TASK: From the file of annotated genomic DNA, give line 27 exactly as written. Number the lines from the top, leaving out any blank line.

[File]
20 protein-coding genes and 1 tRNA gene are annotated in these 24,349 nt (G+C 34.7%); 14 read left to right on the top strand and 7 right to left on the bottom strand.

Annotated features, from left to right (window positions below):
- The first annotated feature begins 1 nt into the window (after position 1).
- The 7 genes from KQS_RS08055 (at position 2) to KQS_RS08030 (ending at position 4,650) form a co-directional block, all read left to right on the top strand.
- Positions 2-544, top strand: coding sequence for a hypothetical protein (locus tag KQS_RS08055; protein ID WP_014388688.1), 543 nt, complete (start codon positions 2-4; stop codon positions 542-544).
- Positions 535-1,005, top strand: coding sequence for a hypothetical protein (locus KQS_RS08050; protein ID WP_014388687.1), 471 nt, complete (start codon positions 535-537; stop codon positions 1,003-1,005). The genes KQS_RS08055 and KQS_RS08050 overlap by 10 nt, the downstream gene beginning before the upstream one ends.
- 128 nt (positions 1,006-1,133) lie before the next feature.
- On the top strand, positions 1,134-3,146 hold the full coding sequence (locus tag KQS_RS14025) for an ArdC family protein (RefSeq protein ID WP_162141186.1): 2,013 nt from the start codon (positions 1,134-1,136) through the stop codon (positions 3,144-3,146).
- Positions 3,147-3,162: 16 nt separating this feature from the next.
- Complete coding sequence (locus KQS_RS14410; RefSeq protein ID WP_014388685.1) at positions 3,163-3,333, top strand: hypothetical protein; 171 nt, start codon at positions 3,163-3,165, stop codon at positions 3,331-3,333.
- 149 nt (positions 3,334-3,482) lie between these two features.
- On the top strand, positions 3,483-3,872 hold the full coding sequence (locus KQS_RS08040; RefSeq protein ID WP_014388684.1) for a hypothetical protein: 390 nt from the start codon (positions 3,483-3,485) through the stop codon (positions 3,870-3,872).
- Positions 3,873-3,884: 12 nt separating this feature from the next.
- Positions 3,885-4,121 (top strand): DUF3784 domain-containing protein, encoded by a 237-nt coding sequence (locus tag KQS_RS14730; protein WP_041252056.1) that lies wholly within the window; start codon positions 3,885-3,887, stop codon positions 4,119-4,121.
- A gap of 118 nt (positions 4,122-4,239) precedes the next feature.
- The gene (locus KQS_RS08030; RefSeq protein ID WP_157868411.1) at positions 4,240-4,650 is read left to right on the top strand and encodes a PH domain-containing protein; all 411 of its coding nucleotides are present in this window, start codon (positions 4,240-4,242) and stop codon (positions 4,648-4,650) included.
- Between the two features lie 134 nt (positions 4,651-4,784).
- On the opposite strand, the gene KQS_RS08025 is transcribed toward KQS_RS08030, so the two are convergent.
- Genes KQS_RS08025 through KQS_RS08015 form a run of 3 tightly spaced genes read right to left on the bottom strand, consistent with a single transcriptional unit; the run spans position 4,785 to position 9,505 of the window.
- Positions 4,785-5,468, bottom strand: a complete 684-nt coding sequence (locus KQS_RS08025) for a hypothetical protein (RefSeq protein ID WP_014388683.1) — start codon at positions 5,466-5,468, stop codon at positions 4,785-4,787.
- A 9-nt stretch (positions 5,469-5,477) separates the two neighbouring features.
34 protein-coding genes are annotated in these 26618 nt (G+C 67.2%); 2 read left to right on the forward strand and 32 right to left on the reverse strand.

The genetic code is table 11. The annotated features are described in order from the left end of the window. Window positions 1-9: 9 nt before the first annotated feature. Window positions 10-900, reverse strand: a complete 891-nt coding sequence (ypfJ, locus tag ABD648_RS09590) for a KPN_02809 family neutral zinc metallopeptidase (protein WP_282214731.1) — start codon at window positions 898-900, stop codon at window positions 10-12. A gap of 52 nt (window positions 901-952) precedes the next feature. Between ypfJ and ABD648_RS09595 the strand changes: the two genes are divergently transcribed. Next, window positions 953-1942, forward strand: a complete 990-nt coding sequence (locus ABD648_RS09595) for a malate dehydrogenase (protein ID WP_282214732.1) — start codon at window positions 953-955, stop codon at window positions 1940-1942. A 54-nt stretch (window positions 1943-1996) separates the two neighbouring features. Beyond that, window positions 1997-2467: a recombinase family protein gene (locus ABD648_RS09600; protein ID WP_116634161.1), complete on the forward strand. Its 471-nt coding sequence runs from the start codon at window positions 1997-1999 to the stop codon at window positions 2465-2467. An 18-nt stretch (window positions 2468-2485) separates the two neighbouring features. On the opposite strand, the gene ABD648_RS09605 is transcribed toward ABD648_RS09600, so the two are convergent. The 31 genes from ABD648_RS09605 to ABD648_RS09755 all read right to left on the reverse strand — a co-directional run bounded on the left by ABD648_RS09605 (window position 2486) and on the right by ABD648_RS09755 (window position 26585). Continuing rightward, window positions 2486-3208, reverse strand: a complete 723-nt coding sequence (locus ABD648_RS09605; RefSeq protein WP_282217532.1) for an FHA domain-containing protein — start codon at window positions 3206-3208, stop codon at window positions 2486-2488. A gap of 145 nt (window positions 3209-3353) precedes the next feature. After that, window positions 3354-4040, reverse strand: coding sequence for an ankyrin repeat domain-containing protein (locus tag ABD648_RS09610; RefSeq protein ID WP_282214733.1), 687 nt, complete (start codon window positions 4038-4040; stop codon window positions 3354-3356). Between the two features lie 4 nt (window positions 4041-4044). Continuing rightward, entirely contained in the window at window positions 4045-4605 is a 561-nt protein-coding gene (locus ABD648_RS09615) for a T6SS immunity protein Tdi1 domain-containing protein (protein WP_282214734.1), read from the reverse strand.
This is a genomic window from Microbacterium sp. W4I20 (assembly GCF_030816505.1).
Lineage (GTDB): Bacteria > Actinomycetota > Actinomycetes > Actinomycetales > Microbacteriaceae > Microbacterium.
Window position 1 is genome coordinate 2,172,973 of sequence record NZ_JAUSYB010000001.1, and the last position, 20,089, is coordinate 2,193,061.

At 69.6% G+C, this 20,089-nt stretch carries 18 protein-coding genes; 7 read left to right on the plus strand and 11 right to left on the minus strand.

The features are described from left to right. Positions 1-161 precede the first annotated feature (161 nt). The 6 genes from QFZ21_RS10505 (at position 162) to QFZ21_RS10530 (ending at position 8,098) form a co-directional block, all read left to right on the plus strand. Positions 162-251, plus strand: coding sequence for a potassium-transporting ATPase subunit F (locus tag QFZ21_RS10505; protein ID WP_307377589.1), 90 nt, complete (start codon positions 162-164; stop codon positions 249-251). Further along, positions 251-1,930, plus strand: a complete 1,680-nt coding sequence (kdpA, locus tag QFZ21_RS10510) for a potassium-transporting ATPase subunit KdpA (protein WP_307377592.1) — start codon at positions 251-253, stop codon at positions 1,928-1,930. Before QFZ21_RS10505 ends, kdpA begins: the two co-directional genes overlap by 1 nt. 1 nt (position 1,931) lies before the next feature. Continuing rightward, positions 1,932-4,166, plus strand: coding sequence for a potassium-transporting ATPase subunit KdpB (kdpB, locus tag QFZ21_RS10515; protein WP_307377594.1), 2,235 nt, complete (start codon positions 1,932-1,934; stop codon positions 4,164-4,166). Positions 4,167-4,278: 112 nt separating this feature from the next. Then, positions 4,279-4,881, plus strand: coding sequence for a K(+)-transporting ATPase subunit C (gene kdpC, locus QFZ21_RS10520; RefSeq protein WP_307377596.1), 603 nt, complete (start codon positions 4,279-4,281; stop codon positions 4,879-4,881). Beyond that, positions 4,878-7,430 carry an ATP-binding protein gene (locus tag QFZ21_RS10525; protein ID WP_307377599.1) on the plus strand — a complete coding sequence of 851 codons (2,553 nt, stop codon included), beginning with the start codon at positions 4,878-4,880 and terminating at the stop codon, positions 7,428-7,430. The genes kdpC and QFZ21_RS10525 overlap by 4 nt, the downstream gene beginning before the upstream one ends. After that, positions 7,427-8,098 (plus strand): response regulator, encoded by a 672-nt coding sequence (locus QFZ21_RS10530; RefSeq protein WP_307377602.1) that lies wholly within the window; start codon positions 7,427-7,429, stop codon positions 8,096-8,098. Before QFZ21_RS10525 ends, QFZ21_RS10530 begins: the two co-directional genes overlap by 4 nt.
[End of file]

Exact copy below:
At 69.6% G+C, this 20,089-nt stretch carries 18 protein-coding genes; 7 read left to right on the plus strand and 11 right to left on the minus strand.